Diversification will help to reduce losses when some shares and assets fall, and benefit from different instruments.
Diversification is a broad term. For example, it may mean expanding the range of products and services, developing new industries for the company to increase production efficiency and benefit. In this text we will discuss diversification in investments.
Investment diversification is the allocation of funds in a portfolio between different asset groups (shares, bonds and other instruments) in order to reduce risks.
An investment portfolio is a set of assets that have been collected in such a way that the income from them corresponds to the investor goals. It can include any assets that generate income. These are not only stock market instruments — shares, bonds, shares of exchange-traded funds, options, futures. Precious metals, currencies of different countries, bank deposits and real estate can be included in the portfolio.
Modern portfolio theory is a method of asset selection, the purpose of which is to get maximum income with minimal risk. The American economist, Nobel Prize winner Harry Markowitz is at its origins. In 1952, he published an article “Portfolio Selection”.
To get a higher income, you need to choose investments with more risk. Their cost can both rise and fall sharply. However, you may not want to invest in such securities. It all depends on how much risk you are ready to take.
According to modern portfolio theory, risk can be managed through diversification. In case high-risk asset types are combined with others, you will get a balanced portfolio. The overall risk will be lower than that of individual instruments. For example, instead of buying only shares, you can combine them with bonds.
The theory proposes that it is necessary to select assets that have little or no correlation with each other, i.e., they behave differently in the same situation. Let us assume that the price of some securities increases with the increase in oil prices, while others, on the contrary, fall. So an investor can protect himself from market volatility and significant losses, because the profit under one security will compensate for the loss under the other.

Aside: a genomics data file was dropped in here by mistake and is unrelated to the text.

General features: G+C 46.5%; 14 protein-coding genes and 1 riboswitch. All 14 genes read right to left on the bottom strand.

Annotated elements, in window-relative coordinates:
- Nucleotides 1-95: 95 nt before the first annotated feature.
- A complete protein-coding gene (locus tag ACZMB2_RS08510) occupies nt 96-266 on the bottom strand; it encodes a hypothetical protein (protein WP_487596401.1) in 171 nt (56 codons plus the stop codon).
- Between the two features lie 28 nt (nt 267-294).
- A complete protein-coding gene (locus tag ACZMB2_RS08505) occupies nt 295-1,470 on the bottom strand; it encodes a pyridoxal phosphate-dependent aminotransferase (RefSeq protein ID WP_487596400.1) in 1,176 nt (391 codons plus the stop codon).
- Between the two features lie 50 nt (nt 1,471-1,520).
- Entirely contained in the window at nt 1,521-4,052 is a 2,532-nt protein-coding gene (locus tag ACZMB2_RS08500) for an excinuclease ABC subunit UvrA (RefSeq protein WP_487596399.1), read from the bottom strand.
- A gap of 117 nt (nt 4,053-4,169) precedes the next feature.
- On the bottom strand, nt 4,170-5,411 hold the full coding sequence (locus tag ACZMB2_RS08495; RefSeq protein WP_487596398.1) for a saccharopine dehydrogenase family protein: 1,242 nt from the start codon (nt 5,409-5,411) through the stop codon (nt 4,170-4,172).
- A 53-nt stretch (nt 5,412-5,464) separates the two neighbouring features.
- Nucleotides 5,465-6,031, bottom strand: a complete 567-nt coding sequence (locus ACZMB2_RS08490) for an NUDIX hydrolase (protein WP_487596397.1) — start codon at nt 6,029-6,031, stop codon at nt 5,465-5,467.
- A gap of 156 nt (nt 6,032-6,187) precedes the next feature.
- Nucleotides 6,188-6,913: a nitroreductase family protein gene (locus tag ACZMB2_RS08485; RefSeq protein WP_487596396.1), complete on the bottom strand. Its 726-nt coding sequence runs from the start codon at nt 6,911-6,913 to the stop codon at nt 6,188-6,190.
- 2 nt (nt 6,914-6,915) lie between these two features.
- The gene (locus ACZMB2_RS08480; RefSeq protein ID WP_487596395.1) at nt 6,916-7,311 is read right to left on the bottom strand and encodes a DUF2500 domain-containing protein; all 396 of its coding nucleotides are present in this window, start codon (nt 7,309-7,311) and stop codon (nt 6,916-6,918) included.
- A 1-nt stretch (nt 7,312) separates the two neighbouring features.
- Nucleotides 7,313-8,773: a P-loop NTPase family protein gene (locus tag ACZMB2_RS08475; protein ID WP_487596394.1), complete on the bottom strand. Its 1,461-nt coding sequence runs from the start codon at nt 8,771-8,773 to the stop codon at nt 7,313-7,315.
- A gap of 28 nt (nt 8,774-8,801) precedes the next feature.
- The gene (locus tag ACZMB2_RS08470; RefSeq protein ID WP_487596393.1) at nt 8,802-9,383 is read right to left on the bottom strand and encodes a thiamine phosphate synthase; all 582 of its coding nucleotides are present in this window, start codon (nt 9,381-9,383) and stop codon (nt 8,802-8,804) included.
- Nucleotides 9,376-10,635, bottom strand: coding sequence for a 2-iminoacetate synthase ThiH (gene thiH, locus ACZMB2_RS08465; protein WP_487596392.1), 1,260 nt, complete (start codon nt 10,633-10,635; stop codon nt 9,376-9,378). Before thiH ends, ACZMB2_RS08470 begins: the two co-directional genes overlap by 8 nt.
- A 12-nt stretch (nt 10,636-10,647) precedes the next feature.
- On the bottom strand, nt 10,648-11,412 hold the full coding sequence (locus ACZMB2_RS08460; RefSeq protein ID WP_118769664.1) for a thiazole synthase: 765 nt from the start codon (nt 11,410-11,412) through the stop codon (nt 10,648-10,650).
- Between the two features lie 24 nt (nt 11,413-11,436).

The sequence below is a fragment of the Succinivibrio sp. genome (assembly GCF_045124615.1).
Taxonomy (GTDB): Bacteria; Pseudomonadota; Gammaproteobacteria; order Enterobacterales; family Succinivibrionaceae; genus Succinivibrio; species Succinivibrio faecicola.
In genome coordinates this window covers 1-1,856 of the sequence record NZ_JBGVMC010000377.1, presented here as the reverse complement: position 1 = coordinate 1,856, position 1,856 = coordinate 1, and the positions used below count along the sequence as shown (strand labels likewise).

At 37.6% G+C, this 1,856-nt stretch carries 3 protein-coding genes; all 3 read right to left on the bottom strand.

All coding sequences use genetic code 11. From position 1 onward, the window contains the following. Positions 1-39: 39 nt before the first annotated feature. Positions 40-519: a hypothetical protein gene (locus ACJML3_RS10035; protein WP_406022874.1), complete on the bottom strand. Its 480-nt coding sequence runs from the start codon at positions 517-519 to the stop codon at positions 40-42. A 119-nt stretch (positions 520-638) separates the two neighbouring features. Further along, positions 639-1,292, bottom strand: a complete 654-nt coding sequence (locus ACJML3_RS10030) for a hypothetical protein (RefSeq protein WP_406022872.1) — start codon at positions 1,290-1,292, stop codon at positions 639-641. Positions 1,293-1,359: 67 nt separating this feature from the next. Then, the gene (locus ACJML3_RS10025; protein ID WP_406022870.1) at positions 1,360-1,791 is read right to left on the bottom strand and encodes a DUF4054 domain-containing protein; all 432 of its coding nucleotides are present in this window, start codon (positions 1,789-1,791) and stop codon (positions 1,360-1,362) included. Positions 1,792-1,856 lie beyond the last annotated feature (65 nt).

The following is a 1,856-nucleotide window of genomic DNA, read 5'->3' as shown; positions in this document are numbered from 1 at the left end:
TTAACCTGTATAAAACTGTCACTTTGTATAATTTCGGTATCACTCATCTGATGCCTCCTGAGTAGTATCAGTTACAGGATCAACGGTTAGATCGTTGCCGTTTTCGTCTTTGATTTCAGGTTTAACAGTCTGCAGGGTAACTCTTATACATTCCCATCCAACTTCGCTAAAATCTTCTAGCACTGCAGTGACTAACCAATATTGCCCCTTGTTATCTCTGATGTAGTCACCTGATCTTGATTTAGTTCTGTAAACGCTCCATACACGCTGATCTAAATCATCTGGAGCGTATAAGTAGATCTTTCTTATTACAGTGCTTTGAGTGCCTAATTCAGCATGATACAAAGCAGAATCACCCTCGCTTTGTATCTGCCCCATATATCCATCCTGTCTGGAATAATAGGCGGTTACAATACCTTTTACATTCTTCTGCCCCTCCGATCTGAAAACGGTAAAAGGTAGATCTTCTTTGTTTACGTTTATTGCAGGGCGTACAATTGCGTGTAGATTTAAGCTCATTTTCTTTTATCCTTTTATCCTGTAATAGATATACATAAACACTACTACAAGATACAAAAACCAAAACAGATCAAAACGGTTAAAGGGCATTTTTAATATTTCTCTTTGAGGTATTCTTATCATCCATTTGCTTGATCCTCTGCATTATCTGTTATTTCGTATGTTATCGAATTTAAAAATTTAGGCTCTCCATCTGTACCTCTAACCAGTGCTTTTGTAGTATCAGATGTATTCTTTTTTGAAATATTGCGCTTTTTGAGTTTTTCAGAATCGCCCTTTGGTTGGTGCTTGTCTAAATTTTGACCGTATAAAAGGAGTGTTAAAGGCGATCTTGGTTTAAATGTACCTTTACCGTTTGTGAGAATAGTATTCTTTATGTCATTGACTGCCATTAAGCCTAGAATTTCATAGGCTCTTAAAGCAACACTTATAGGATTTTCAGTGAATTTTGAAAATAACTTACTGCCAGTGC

Rebalancing the portfolio will help to maintain the level of risk speaking long-term. For example, initially, the shares by value occupied 70% in your portfolio, and bonds – 30%. But the cost of some shares has increased, and now they occupy 80%, and debt securities – 20%. To return the portfolio to its original state, you need to rebalance it. For example, sell some of the shares which cost has increased and reinvest the funds received, or buy bonds.
A good portfolio is more than a long list of good stocks and bonds. It is a balanced whole, providing the investor with protections and opportunities with respect to a wide range of contingencies.
You should diversify your portfolio by assets so that during periods of stagnation or economic decline, your portfolio does not sink too much. Shares, bonds, deposits, funds are the main tools that will suit those who are familiar with the stock market for a relatively short period of time. You will be able to figure them out quickly enough to earn, and not to lose money.
You can also note contracts for the supply of goods, i.e. futures. However, this is already a more risky and unpredictable tool that will suit more experienced investors. If you do not understand how the tool works, it is better not to invest in it.
Shares are the most profitable part of the portfolio. Income from shares is received in two ways – in the form of dividends and due to price growth. Shares will rise when the economy grows, especially after the global financial crisis. When the whole market is falling, you can buy a lot of good companies at a reduced price. But you need to be careful and confident in the company’s business before buying its securities.
The main thing here is to avoid the temptation to buy third-tier shares at a steal, the quotations of which have decreased in price several times, but at the same time the debt burden is growing every year, financial stability raises big questions, and shareholders do not even know what dividends are. Greed in this case will never go down good.
Funds (ETF) are profitability and moderate risk. If you don’t want or don’t have time to deal with the business of each particular company, then you can invest in funds or an index. ETF includes several companies from the same industry at once. And when you buy a share in the fund, you buy as though several companies at once. Unlike the fund, you will not be able to buy a piece of the index. Because the index only monitors the behaviour of securities. But you can buy ETF that includes companies from the index.
At such a time, bonds will be just right. They will bring a stable income. Deposits can also be used in this case. However, they often have yields lower than bonds. Both of these instruments are conservative and will not bring such large income as shares. But they will help to protect your portfolio from strong volatility.